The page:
• Allspice
  • Bean Sprouts
  • Black Pepper
  • Clams
  • Cumin
  • Curry
  • Fennel
  • Mustard
  • Nutmeg
  • Parmesan Cheese
  • Peanuts
  • Sage
  • Sesame
  • Soy

Do you know how sad I was to see nutmeg and peanuts on this list? And do you know how hard it is to avoid black pepper?! I feel like I cannot eat any foods that I do not prepare myself. 

There is are also 35 other foods that I am less reactive to:

  • Alfalfa Sprouts
  • Asparagus
  • Basil
  • Buckwheat
  • Casein
  • Cayenne
  • Cheddar Cheese
  • Chocolate
  • Cinnamon
  • Coconut
  • Cod
  • Coffee
  • Cottage Cheese
  • Cranberry
  • Dill
  • Ginger
  • Kidney Bean
  • Marjoram
  • Mung Bean
  • Oat
  • Oregano
  • Oyster
  • Paprika
  • Parsley
  • Pear
  • Peppermint
  • Pinto Bean
  • Pistachio
  • Rice
  • String Bean
  • Sunflower Seed
  • Thyme
  • Walnut
  • Watermelon
  • Yeast

While my reaction to these foods isn't as high as my "must avoid" list, I was still advised to rotate eating these every four days. 

I thought following the low FODMAP diet was hard, but this is proving to be harder because the foods are so specific. Some of them I don't eat at all while others I eat on a daily basis. I've had to print them out in a chart to track my rotation schedule.

How Did I Get Leaky Gut Syndrome?

So you might be wondering, "Well how did you get leaky gut?" Being the Type A person that I am (and yes, I know I need to work on this), I mind-mapped it out:

While probably not complete, these are the obvious ways that come to mind.

Plan for Healing

My doctor has me on the 4R Program, meaning that I'm: 

1. Removing the toxins, gastric irritants, food reactors, and any infections. I'm taking an herbal anti-microbial to help with this.

2. Replacing stomach acid and digestive enzymes with more herbal supplements.

3. Reincoulating and restoring good bacteria to reestablish a healthy balance of microflora in my gut. I'm doing this through probiotics and fermented foods.

{Oh yeah, I also had a third SIBO test done and the results were negative! No more SIBO so now I can eat FODMAPS and fermented foods like kim chi and sauerkraut now.}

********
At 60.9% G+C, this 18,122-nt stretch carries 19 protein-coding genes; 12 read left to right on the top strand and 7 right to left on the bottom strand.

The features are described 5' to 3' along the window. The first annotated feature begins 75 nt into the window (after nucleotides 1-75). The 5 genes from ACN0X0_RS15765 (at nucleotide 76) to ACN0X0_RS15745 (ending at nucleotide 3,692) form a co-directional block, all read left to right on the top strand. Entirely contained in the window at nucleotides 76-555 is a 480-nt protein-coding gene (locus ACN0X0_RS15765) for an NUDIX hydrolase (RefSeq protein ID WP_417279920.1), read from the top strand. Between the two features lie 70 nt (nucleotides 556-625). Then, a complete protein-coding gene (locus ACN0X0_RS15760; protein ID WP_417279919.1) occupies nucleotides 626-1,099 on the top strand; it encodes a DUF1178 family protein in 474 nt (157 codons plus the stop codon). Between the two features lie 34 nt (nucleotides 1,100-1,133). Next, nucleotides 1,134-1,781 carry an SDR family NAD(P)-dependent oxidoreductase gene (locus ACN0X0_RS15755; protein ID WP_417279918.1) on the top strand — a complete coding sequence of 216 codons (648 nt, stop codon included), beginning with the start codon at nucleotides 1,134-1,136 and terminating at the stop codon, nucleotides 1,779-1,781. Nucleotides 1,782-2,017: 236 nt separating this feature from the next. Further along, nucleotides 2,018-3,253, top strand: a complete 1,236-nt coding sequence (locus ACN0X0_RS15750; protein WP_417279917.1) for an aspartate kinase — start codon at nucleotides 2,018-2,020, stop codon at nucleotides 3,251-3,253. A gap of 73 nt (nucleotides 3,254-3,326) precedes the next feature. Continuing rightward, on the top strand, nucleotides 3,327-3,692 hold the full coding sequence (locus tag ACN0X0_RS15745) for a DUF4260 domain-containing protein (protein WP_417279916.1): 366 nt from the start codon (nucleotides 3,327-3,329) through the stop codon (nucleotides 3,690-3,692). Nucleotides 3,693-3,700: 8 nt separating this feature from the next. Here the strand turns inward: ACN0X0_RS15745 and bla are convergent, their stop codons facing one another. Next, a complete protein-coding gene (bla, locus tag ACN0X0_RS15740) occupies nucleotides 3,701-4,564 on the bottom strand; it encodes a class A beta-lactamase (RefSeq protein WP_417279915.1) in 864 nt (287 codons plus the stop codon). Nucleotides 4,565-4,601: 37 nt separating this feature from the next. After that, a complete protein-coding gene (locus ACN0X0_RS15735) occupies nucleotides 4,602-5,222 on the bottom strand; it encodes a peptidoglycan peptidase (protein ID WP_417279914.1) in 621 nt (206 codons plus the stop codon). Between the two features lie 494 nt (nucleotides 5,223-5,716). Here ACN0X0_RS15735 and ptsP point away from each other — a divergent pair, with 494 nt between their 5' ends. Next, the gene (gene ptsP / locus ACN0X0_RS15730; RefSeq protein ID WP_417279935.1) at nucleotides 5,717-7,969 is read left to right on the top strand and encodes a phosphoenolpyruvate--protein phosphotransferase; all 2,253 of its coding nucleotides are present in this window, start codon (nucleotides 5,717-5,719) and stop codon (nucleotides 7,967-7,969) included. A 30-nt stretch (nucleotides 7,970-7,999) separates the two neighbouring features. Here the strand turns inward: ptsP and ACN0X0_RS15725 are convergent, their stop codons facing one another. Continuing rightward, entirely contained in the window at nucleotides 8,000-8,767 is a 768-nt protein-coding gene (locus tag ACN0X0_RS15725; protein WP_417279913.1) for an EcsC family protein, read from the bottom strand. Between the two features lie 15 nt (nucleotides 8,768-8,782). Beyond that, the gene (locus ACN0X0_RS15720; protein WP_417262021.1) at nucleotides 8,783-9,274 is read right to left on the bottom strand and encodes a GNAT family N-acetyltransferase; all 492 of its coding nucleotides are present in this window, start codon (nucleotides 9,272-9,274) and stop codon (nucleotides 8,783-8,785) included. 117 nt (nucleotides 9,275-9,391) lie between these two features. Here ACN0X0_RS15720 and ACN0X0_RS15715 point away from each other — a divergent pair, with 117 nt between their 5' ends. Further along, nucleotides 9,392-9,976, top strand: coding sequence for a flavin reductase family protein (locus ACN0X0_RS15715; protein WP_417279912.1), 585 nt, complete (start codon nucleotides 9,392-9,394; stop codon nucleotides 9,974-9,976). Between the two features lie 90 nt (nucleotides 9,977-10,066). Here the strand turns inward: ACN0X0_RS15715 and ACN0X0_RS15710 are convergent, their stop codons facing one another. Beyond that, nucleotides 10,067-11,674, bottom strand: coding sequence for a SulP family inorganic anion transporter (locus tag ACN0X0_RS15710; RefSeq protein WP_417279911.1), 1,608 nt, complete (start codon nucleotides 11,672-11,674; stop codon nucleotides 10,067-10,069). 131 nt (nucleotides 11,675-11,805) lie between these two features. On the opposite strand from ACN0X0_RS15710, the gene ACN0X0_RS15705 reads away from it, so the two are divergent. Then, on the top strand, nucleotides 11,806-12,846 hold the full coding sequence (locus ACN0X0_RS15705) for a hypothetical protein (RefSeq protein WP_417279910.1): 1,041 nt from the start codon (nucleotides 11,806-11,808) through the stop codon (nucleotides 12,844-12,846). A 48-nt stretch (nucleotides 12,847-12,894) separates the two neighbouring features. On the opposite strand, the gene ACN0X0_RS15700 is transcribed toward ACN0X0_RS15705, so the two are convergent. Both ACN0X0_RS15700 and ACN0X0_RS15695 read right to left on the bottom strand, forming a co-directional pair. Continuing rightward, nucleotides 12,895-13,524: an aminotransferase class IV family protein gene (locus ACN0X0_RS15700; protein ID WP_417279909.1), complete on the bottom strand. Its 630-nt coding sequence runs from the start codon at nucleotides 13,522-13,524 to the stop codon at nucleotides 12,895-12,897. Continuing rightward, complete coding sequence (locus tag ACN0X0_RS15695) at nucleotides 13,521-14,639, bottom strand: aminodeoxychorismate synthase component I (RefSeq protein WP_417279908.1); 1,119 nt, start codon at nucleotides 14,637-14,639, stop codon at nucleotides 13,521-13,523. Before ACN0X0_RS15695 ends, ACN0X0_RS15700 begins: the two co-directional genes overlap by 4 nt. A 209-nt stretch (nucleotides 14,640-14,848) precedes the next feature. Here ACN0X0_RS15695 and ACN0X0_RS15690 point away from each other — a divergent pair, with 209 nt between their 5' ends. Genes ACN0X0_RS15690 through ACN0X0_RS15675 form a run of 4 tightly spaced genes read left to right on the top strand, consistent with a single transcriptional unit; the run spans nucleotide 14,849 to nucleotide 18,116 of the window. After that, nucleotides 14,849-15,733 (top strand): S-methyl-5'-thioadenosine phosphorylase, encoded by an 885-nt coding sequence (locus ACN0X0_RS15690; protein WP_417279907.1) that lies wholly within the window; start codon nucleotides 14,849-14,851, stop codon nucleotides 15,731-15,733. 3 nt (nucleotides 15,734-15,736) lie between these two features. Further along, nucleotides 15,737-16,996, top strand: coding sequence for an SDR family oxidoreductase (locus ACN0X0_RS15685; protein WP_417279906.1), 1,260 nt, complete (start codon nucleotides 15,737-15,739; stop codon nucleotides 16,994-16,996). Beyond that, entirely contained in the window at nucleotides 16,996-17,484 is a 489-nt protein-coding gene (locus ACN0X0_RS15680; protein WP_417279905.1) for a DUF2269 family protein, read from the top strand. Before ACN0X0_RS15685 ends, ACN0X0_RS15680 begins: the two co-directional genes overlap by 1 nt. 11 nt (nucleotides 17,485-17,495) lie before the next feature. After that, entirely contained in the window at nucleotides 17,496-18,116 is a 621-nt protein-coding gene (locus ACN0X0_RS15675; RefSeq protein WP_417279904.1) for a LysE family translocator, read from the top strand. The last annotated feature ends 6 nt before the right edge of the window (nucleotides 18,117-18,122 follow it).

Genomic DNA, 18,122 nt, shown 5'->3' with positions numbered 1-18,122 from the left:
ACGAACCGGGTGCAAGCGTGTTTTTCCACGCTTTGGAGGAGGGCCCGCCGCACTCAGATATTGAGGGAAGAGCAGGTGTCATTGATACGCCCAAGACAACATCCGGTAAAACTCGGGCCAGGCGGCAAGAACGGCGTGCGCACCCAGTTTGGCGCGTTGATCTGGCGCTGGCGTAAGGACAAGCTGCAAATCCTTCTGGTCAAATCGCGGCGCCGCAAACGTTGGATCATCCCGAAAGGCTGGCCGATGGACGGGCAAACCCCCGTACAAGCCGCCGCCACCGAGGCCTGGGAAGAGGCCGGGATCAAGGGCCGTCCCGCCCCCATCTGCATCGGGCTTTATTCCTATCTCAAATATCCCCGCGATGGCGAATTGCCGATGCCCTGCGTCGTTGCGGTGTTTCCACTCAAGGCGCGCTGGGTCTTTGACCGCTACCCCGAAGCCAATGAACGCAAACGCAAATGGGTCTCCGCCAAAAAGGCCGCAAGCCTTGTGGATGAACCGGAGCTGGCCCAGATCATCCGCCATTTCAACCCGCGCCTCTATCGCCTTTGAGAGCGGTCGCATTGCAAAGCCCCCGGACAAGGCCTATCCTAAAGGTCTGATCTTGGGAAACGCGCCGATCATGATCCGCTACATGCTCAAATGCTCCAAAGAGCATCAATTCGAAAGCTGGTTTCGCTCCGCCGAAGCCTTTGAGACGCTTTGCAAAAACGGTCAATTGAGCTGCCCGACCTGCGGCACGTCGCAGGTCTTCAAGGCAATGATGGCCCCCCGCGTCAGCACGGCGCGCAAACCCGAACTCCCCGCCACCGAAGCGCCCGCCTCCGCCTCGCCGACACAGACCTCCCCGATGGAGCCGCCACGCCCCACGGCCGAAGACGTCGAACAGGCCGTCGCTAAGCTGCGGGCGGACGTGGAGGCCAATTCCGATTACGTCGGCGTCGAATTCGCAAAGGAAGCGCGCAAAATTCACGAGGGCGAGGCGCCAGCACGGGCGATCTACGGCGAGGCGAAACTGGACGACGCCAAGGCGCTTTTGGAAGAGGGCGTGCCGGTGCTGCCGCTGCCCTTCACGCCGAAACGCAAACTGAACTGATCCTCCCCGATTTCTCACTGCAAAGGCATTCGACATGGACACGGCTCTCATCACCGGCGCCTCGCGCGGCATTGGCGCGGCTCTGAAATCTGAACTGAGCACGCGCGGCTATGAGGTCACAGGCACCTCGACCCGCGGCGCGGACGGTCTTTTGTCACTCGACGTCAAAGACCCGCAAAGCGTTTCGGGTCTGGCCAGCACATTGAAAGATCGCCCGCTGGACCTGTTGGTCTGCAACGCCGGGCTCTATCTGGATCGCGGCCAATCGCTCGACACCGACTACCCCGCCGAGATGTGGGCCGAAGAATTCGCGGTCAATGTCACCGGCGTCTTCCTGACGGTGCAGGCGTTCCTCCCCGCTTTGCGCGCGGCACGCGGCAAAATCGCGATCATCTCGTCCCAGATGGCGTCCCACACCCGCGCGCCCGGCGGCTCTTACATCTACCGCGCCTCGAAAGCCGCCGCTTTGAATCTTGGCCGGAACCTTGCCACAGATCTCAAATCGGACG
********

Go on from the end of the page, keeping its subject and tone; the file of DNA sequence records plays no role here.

4. Repairing to heal the gut wall (the protective lining). I'm doing this by taking an L-glutamine.

I'm also eating foods that support thyroid hormone production.

I've been only been on this protocol for a week so it's hard to say if I'm feeling better just yet. It took a long time for me to get here and I don't expect overnight healing.

The one area that is proving to be the hardest for me to "fix" is the chronic stress. Like I mentioned, I'm a Type A person so my mind is always moving. It's really hard for me to "relax." I often joke about having "fat dog" (couch potato) days, but the truth is, even if I'm fat dogging, I'm usually still doing *something.*

This is my biggest challenge right now - to learn how to relax. It's hard but I'm taking baby steps and trying to indulge in things that bring me joy and pleasure. 

This may seem strange, but I can't begin to express how happy I am to finally have my test results. We're peeling back the layers and finding out what the root causes of my symptoms are, and that alone is a big step in relieving some of my stress!

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Naomi Nakamura is a certified Holistic Health Coach who takes a holistic approach through functional nutrition. Through her weekly show, The Live FAB Live Podcast, coaching programs, and safer skincare solutions, she helps people with acne and other chronic skin issues clear up their skin by teaching them where food meets physiology and how food, gut health, stress, and toxins are intricately connected to the health and appearance of our skin. Naomi resides in the San Francisco Bay Area and can often be found romping around the city with her puppy girl, Coco Pop! Connect with Naomi at: Facebook | Twitter | Instagram | Pinterest.